Are in possession of (have); at this point in time (now); is able to (can); in spite of the fact that (although); in the not too distant future (soon); on a weekly basis (weekly); in the vicinity of (near);

3. Are your verbs active and direct?

The active voice is almost simpler and shorter than the passive; it also tends to be a less pretentious way of constructing a sentence.

The door was opened and the guests were greeted by the butler is longer and more pompous than The butler opened the door and greeted the guests.

Be wary of sentences containing “There are/were/is/was…”  and “…who were/are/was/is…”. These introductory and descriptive phrases are usually redundant. Rather than There were some groups of teenagers who were chattering to each other as they walked down the street, write Groups of chattering teenagers walked down the street.

4. Can you cut any adverbs, adjectives or qualifiers?

“The road to hell is paved with adverbs.”

Stephen King

medium_62003100Adverbs rarely add value to a sentence. If you need to add impact to a weak verb, choose a stronger verb and ditch the adverb. Replace Her fingers moved lightly over the typewriter keys, with Her fingers skimmed the typewriter keys. This is also a way of ensuring you choose the most accurate wording.

Adverbs are at their worst in dialogue tags: ‘I won’t do it!’ Emma shouted angrily is weakened because both her words and the fact that Emma shouted already suggest anger. ‘I won’t do it!’ Emma shouted is both more powerful and pithier.

Mark Twain said it all – and with commendable brevity – about adjectives:

“As to the adjective, when in doubt, strike it out.”

He also made a similar point about qualifiers – words like very, rather, quite, some, which should be deleted wherever possible:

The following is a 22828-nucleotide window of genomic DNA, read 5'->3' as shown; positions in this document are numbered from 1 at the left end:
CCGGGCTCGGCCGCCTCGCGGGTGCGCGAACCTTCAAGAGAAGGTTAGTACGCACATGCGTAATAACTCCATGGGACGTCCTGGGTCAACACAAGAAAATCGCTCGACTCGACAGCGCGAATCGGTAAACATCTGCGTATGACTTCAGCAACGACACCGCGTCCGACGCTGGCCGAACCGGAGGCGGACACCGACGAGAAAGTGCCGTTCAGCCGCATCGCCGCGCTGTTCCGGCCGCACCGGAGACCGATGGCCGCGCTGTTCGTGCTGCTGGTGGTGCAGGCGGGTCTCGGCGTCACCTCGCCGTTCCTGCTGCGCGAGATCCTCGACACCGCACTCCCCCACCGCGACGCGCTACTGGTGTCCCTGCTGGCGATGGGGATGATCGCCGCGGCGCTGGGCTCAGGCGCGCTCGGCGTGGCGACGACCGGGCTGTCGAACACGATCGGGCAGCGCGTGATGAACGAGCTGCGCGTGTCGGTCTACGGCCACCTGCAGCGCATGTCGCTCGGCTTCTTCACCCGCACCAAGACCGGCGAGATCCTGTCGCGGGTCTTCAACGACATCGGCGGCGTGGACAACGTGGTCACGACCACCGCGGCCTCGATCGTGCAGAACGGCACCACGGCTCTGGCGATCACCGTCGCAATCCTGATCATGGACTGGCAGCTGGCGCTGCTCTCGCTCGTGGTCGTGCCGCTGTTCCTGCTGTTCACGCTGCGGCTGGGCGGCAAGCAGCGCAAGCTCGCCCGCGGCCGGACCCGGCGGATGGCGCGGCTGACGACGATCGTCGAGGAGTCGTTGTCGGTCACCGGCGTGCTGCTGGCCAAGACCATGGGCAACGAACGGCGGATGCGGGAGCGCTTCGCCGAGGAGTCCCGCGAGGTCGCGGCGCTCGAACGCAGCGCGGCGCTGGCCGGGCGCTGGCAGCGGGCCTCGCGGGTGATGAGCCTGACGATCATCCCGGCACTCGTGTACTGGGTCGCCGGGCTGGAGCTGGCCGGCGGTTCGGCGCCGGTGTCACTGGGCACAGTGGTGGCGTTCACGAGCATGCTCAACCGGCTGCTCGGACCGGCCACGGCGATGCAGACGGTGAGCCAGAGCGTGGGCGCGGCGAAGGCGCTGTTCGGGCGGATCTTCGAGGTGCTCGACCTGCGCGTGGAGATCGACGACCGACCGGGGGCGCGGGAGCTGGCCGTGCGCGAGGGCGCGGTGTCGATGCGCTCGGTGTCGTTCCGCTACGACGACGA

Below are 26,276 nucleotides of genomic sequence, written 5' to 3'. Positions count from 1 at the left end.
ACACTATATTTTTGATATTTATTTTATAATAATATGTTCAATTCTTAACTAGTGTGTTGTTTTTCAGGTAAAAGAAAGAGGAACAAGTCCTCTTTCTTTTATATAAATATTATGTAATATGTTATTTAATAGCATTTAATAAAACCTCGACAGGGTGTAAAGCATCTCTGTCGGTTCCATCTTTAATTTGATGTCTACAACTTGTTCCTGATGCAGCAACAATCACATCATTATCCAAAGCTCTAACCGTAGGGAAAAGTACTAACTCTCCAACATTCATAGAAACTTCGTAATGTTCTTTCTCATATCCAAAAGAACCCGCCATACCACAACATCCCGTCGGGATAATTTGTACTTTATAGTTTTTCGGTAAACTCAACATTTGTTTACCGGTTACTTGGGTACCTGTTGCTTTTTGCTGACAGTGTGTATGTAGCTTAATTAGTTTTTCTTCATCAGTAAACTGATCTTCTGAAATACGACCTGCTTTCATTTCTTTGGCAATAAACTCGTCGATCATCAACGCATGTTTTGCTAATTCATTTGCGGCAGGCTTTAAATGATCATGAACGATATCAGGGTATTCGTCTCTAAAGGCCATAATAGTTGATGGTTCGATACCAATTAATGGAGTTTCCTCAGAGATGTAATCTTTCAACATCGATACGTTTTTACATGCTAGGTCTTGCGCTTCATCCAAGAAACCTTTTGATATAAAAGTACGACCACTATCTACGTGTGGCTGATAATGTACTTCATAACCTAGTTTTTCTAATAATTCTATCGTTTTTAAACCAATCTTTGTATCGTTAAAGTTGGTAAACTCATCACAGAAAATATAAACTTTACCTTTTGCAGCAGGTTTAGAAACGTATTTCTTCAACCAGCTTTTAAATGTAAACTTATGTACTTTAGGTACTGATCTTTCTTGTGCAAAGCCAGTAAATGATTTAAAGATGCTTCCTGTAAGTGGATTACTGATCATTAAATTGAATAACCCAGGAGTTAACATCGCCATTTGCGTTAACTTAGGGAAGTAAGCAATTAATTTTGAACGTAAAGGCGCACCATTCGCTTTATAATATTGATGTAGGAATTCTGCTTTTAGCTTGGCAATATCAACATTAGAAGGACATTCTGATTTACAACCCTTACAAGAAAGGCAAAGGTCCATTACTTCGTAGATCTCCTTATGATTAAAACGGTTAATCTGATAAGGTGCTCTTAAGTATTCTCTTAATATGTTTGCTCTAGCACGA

‘Substitute “damn” every time you’re inclined to write “very”:

your editor will delete it and the writing will be just as it should be.’

Mark Twain

5. Have you been specific?

Tight, and engaging writing never uses the words like ‘get’, ‘something’ or ‘thing’.

Something made Tom get some things and put them in his bag makes a poor fiction sentence. Readers will want to know what Tom took with him – clothes, documents, plumbing equipment…? – and why he was motivated to do so. Depending on which of these it might be, “got” needs to be replaced by “took from the wardrobe”, picked off his desk” or “scrabbled in the cupboard under the sink for…”. Even the “bag” is too general: a rucksack, briefcase or toolbox is what readers need, to visualise this scene.

Catching sight of Emma’s post-it note on the fridge made Tom scrabble in the cupboard under the sink for his plumbing tools, and shove them into his toolbox.

Although this is longer, it is always the specifics of what, when, how, where and why that move the action on, reveal more about the theme and build characters. If you catch yourself using general words, it will because your thinking and imagination has become vague. Go back into a scene, check each word and rewrite every sentence so they paint a clear, specific and accurate picture for the reader.

Next week we will review the second half of Act Two.

For all the articles in the series check out the category “Fiction Without The Fuss.” Click on <<<— this link or go to the sidebar up a way on the right —>>>

Lucy McCarraher

Lucy McCarraher


Managing Editor, Rethink Press.


Meanwhile, let’s perfect your non-fiction, too…

“Banana Skin Words and how not to slip on them”...over 1,500 spelling and grammar tips to perfect your written English … INSTANT DOWNLOAD
“How To Write Winning Non-fiction”…all you need to know to write a good non-fiction book and get it published
…plus take a look at Lucy’s novels here